My Baltimore Spirit Listen Live

Happy Juneteenth, everyone!

On this special day that we commemorate the end of slavery here in America — well, Lincoln actually abolished it officially two and a half years earlier, but that’s another story! — there’s no better way to celebrate than by educating yourself. No, you don’t have to sign up for a crash course in Black History at your local community college or read books on the matter until you can recite every civil rights pioneer to ever exist. Instead, why not just sit back and soak it all in by watching a good documentary?

 

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For some of you, this Juneteenth will look a little different given that a good chunk of the world is spending a lot more time at home. If that’s your plan — keeping things “quarantine clean” until we’re  all  100% in the clear from COVID-19 is very understandable — we put together a Black-centric watch party list filled with 10 documentaries that tell our history through the lens of everything from food and haircare all the way to the unfortunate burning of Black Wall Street that occurred 100 years ago this month.

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Take a look at these 10 Black History documentaries you can watch for Juneteenth that each tell our stories as a race from many different perspectives, whether it be the inspirational story of a Queens-bred project kid that went on to be a rap king or a Black trans queen that became a martyr for LGBTQ visibility in Black culture.

Enjoy!

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Best Black History Docs To Watch For Juneteenth  was originally published on blackamericaweb.com

1. ‘Good Hair’ (2009)

Black girls and women have struggled for centuries with accepting their naturally kinky hair, so it was very well-welcomed when Chris Rock brought a little comedy to the conversation with Good Hair. Incorporating testimonies from some of your favorite celeb ladies and real-life everyday women alike, this doc is definitely one to watch with any little Black princess in your life that needs to see just how beautiful her roots are.

2. ‘Freedom Riders’ (2010)

PBS always kills it with the documentaries, but there was something extra special about the extensive detail that went into Freedom Riders. While you do have to get through a handful of chapters, every bit of the two-hour documentary is worth watching in order to understand the sheer brutality Black people in the Deep South faced for six months in 1961 just for daring to ride a public bus.

3. ‘Dark Girls’ (2011)

Complexion is one of the core issues we face in Black culture, so much so that rap king Kendrick Lamar made a whole song about it on his GRAMMY-winning 2015 album To Pimp a Butterfly. The powerful Dark Girls doc takes a in-depth look into the issue, which shows the identity crisis starts from infantry. Watch this one with the entire family for sure.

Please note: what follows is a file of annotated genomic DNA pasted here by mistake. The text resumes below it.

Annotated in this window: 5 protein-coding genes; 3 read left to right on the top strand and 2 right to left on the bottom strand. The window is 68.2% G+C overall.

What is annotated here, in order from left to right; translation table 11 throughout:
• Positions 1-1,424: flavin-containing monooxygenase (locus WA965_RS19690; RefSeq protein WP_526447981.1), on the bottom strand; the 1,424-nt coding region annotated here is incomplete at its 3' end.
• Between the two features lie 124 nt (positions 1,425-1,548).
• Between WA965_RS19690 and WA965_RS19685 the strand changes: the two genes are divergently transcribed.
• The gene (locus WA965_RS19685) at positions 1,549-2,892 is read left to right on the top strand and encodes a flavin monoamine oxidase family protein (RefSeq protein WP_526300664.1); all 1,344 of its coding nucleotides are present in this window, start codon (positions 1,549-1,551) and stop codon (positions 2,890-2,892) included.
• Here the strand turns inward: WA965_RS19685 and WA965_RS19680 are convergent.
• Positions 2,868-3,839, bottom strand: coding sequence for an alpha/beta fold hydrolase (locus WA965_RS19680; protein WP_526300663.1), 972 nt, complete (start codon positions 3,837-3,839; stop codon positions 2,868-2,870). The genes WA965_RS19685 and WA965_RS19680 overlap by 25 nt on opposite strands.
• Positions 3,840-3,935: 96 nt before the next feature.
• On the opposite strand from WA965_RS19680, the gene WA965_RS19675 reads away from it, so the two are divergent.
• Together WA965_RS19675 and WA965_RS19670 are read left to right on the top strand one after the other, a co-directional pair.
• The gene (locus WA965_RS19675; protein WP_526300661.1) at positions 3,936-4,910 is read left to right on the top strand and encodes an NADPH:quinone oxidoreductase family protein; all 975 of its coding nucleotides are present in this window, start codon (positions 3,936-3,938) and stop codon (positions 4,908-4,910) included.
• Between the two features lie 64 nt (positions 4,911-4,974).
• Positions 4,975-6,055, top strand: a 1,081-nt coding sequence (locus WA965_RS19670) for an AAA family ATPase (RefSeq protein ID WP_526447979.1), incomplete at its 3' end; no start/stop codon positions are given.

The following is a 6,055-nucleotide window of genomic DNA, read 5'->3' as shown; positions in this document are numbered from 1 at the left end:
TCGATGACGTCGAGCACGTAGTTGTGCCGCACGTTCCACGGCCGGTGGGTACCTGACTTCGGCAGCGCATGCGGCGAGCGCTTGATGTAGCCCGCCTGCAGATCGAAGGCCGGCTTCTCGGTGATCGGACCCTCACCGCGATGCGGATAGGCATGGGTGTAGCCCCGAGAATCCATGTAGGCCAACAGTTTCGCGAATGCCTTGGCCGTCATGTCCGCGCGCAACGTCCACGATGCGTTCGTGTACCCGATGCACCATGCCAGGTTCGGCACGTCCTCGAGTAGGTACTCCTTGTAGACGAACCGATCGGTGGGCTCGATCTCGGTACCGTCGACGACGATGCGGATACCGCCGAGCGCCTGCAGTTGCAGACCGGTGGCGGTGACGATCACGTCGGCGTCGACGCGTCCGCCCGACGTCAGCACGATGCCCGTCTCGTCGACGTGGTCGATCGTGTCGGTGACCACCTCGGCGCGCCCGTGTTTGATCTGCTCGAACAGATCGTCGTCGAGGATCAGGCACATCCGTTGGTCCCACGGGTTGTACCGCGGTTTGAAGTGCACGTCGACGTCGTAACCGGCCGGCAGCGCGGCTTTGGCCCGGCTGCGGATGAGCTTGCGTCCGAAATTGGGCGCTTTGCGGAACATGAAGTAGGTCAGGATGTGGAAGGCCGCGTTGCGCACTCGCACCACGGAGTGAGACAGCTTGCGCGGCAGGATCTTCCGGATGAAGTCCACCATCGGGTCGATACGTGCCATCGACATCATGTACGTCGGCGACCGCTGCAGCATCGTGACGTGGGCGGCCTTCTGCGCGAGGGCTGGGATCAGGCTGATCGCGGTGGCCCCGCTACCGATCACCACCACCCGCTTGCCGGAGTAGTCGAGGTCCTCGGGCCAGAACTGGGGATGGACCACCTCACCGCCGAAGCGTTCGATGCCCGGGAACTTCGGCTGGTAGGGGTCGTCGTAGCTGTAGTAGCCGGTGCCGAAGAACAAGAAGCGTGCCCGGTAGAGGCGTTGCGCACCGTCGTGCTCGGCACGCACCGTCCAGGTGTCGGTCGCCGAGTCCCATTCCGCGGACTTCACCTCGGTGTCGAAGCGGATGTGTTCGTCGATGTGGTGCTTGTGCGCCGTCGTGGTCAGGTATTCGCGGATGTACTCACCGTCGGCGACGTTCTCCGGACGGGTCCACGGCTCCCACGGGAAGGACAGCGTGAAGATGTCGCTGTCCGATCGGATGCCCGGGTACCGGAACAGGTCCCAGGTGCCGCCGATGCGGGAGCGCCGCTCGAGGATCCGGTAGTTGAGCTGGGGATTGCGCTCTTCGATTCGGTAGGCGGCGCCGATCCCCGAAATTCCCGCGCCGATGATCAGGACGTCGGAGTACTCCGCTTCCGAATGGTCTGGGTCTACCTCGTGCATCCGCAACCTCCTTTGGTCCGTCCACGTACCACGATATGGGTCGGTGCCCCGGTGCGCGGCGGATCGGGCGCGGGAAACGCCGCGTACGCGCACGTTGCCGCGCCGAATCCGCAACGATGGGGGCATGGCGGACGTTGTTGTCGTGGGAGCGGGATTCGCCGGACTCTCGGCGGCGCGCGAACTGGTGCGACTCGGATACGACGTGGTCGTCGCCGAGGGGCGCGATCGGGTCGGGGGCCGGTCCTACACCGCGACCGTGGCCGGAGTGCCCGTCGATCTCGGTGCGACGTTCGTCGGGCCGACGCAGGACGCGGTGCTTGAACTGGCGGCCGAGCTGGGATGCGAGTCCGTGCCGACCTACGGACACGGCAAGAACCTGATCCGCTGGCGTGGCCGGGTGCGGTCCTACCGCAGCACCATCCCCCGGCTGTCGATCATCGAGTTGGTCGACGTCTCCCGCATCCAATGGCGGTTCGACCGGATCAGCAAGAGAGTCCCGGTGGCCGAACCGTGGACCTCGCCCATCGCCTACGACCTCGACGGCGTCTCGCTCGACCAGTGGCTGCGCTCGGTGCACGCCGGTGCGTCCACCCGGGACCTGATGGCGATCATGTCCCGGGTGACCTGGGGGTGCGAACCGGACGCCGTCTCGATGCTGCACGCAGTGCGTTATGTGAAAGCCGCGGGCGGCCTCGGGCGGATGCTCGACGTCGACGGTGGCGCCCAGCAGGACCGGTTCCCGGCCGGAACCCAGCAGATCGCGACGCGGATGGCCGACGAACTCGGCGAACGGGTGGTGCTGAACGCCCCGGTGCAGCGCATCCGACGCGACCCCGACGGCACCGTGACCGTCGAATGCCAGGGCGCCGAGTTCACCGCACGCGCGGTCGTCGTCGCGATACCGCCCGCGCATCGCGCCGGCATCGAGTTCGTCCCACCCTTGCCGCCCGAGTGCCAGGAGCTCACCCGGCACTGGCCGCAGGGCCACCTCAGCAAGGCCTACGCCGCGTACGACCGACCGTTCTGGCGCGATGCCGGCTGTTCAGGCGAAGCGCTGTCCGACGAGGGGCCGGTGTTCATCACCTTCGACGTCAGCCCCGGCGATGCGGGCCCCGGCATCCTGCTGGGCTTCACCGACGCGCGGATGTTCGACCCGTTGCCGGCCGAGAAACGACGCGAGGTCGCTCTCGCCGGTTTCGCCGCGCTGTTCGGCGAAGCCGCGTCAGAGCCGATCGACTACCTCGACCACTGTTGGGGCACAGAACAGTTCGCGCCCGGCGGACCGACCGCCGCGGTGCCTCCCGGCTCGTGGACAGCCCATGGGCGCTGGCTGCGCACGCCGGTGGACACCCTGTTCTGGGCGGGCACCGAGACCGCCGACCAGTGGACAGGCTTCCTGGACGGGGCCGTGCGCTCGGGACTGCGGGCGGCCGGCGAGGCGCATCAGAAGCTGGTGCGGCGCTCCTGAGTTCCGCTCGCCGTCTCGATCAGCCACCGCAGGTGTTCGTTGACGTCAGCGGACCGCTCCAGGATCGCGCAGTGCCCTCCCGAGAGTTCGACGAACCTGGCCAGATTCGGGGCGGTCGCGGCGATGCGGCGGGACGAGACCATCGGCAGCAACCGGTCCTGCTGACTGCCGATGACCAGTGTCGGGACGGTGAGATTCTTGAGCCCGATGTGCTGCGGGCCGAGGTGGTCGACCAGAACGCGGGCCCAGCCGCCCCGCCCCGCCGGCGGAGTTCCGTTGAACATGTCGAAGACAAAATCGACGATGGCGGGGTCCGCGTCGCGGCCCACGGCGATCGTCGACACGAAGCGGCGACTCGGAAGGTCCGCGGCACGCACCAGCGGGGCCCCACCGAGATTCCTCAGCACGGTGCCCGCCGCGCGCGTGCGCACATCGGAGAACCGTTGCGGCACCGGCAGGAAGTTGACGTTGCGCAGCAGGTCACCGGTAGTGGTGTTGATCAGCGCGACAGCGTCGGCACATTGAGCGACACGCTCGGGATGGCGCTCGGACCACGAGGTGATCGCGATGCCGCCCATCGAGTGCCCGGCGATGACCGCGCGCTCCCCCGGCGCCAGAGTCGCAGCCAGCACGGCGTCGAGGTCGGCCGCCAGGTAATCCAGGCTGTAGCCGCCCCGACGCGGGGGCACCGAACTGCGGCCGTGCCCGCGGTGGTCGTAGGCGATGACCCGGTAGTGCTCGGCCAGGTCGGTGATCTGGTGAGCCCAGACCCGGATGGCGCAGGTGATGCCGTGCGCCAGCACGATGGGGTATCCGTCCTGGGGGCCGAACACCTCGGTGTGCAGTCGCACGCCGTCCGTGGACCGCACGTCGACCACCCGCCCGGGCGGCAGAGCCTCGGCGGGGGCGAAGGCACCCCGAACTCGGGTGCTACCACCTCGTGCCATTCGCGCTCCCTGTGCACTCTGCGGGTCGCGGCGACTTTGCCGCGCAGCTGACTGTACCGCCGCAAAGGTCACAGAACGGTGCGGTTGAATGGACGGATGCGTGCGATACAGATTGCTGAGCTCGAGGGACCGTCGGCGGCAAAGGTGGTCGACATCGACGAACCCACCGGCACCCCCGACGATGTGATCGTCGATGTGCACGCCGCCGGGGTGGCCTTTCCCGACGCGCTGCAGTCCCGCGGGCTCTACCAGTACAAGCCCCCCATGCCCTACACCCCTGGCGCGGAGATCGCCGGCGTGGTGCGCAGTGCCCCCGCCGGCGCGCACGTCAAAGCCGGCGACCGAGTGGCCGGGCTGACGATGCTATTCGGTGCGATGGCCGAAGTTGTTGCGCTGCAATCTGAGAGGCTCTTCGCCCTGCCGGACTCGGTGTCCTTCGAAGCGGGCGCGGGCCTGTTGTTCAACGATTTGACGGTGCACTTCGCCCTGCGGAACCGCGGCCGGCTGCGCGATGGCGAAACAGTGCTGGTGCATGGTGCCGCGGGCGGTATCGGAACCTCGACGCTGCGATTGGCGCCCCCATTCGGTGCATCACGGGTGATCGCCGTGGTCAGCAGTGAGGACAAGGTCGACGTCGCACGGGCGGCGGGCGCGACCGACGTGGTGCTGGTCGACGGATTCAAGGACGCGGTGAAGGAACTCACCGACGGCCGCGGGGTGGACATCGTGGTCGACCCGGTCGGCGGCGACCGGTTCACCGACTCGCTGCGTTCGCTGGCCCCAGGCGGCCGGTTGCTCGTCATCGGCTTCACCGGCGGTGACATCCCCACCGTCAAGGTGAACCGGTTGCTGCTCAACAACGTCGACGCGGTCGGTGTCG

4. ‘The Black Power Mixtape 1967-1975’ (2011)

In addition to finding a link to the full doc — you’re very welcome! —  we wanted to add The Black Power Mixtape 1967-1975 simply for the mass amount of iconic African American artists, activists, musicians and scholars included throughout. From Angela Davis to Huey P. Newton, and many powerful black figures in between, this doc should probably be consider required viewing.

5. ‘Nas: Time is Illmatic’ (2014)

Sometimes you just need an inspiring story of a Black creative, and it doesn’t get much inspirational than Queens’ own rap vet Nas. His story of going from public housing to platinum-selling hits is nothing short of amazing, and he’s still killing in the rap game which makes this even more of an entertaining watch. Escobar season h̶a̶s̶ ̶r̶e̶t̶u̶r̶n̶e̶d̶  never left!

6. ‘The Death and Life of Marsha P. Johnson’ (2017)

The erasure of LGBTQ struggles in the Black community has been a very pressing issue, but in recent times we’ve come to understand that all Black lives matter — gay, lesbian, trans and the whole spectrum of queer sexuality should be included in that. To see the story of a pioneer in gay right activism who sadly became a martyr for change, definitely do yourself a favor and watch this compelling story on OG drag sensation Marsha P. Johnson. Rest well, queen!

7. ‘Toni Morrison: The Pieces I Am’ (2019)

Released roughly six months prior to her death, Toni Morrison: The Pieces I Am stands as a final gift of insight on the Black experience from one of the most compelling Black people to ever live. From your journalistic prowess to those iconic locs that aged with absolute beauty, we miss you daily Miss Morrison.

8. ‘Black Stories Presents: Your Attention Please’ (2020 – )

It’s always great to learn about the past, but what about those pushing the future of Black History forward? That’s where Your Attention Please comes in, and the fact Hulu was able to get a comedian like Craig Robinson to host just makes it an even more pleasurable viewing experience. We threw in episode 1 from last year’s debut season to get you all started.

9. ‘High on the Hog: How African American Cuisine Transformed America’ (2021)

If there’s one thing that has always remained a source of love and community in Black culture, that would hands-down be the food of our culture. For the foodies and those that just want to see how “soul food” came to be, we definitely recommend this delectable doc.

10. ‘DREAMLAND: The Burning of Black Wall Street’ (2021)

One of the most recent docs was also one of the most hard-hitting on this entire list. With 2021 marking the 100th anniversary of the Tulsa race massacre, this CNN doc proved to be both timely and thought-provoking when comparing what happened then to what we’re dealing with now in the Black Lives Matter movement. Important viewing if you have the time, for sure.